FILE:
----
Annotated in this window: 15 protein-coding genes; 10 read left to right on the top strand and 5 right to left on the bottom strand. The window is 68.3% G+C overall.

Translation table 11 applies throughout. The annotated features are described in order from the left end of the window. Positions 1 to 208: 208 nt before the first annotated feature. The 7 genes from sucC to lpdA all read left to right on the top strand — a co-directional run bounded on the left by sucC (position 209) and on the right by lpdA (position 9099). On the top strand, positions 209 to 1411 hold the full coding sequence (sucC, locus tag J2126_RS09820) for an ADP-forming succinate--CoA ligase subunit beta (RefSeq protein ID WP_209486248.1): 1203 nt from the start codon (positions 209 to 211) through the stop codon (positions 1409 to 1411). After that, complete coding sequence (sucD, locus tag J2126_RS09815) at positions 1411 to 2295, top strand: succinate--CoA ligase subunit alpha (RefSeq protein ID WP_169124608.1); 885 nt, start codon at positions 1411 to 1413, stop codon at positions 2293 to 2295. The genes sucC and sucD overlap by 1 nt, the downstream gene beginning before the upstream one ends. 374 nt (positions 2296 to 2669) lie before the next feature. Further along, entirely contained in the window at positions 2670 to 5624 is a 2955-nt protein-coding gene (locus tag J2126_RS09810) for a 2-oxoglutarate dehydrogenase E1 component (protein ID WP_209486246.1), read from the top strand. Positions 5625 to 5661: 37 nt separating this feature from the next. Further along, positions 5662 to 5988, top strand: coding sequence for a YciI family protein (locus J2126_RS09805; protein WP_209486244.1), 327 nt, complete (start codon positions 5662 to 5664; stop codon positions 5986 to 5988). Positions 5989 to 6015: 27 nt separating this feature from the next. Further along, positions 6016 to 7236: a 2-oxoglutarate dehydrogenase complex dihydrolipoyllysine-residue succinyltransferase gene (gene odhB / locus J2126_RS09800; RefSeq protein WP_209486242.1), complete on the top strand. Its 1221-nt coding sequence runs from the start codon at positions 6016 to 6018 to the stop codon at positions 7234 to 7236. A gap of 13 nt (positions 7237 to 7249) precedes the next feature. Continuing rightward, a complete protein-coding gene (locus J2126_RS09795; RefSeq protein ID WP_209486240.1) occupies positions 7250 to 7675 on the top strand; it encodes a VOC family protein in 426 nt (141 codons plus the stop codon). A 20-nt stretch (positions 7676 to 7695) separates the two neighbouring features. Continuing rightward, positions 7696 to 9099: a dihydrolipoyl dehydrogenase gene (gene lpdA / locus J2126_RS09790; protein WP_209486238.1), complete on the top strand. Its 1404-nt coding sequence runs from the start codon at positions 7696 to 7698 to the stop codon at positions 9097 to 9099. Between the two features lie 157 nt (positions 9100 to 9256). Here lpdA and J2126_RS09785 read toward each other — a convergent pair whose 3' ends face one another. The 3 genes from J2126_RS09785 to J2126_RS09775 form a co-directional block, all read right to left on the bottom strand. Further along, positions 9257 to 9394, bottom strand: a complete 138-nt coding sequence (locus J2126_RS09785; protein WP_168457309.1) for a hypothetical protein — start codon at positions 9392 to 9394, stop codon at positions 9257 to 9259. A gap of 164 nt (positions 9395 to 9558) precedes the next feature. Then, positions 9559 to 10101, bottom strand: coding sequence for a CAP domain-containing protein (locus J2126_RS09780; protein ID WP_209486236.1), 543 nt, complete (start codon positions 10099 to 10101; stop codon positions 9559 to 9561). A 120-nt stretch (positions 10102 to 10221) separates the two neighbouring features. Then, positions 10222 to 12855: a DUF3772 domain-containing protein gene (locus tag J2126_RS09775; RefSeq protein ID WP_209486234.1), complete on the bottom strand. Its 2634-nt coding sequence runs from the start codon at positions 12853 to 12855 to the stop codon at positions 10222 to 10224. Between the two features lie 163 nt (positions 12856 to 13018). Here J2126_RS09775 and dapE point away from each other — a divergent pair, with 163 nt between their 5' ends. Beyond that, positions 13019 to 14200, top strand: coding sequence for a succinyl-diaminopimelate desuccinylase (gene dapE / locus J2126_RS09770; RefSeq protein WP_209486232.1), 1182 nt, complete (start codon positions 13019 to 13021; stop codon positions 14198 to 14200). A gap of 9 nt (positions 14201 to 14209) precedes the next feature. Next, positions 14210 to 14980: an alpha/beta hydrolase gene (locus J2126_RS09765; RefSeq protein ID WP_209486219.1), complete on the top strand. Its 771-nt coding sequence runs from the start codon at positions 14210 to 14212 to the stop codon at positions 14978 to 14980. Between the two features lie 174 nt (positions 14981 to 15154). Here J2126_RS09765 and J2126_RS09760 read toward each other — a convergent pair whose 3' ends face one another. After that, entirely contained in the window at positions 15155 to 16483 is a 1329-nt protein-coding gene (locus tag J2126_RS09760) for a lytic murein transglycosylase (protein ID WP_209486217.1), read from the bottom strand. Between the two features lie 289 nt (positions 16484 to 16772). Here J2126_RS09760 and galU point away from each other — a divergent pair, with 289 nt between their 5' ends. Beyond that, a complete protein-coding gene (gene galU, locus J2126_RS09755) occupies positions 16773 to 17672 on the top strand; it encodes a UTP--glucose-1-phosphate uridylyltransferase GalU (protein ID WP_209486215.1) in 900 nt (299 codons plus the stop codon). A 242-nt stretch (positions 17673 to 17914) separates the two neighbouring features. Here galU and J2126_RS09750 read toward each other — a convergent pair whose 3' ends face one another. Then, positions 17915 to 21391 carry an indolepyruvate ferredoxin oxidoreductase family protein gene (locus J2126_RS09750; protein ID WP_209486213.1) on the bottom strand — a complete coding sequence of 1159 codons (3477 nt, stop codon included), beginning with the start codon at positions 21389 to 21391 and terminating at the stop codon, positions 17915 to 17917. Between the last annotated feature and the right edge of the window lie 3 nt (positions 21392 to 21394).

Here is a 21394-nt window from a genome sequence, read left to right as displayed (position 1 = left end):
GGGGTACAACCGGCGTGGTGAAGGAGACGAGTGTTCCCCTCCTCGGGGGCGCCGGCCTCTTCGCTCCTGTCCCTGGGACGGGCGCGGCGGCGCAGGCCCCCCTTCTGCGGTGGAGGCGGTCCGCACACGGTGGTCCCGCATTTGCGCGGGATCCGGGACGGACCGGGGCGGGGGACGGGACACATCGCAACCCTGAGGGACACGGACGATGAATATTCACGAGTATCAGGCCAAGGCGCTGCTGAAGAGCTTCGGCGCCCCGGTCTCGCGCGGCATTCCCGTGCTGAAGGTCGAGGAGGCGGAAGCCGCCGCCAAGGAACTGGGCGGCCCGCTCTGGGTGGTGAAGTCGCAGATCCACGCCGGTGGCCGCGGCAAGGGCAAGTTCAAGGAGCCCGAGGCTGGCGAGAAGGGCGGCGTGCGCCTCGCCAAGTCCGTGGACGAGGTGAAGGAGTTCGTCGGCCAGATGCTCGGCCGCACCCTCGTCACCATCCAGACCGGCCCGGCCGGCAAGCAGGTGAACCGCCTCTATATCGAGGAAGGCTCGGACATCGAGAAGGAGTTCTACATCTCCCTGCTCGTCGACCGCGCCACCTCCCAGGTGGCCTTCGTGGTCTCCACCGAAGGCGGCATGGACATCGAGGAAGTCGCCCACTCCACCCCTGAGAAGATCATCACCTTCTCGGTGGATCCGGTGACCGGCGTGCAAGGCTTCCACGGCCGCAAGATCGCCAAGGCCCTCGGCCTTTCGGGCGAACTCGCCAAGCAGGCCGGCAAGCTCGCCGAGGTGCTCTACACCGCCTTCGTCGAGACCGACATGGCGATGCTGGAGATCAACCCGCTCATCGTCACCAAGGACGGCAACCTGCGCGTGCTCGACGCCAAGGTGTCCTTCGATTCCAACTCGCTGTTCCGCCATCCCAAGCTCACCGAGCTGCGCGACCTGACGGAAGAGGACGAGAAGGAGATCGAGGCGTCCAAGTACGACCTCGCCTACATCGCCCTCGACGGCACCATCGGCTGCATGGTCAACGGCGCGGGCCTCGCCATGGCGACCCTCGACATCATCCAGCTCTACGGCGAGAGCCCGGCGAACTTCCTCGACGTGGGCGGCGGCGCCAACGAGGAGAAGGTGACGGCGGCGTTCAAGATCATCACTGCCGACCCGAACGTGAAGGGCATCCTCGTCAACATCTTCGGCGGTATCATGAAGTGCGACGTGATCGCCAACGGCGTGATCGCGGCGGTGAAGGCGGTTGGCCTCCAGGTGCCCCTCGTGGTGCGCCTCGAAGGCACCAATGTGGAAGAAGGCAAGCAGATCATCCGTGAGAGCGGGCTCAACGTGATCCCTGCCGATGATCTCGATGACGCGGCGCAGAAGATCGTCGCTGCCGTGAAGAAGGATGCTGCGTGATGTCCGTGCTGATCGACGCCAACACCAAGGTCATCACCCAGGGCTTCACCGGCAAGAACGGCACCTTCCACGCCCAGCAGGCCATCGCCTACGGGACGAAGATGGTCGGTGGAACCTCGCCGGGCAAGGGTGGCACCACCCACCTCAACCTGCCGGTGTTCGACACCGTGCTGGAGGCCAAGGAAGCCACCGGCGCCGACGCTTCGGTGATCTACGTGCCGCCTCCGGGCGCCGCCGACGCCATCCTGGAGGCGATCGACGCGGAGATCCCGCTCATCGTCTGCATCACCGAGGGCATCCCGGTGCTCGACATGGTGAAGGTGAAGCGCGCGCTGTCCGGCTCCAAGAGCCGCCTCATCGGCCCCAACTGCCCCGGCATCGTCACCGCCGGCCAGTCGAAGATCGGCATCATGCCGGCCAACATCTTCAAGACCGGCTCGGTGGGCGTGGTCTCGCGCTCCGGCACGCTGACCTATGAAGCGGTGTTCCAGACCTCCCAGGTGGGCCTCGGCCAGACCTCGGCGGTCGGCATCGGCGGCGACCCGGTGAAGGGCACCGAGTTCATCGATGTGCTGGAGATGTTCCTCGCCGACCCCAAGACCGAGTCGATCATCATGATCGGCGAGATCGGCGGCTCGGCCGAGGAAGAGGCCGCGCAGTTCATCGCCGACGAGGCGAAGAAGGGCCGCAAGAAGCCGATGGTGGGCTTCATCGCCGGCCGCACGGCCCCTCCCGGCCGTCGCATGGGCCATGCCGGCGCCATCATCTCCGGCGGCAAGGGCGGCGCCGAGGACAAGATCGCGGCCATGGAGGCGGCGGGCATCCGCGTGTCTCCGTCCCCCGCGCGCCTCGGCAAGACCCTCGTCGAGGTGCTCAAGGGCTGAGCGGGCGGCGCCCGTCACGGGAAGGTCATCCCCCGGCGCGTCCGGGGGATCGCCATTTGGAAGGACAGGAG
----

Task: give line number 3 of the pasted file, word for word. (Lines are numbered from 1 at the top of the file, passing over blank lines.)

Here is a 21394-nt window from a genome sequence, read left to right as displayed (position 1 = left end):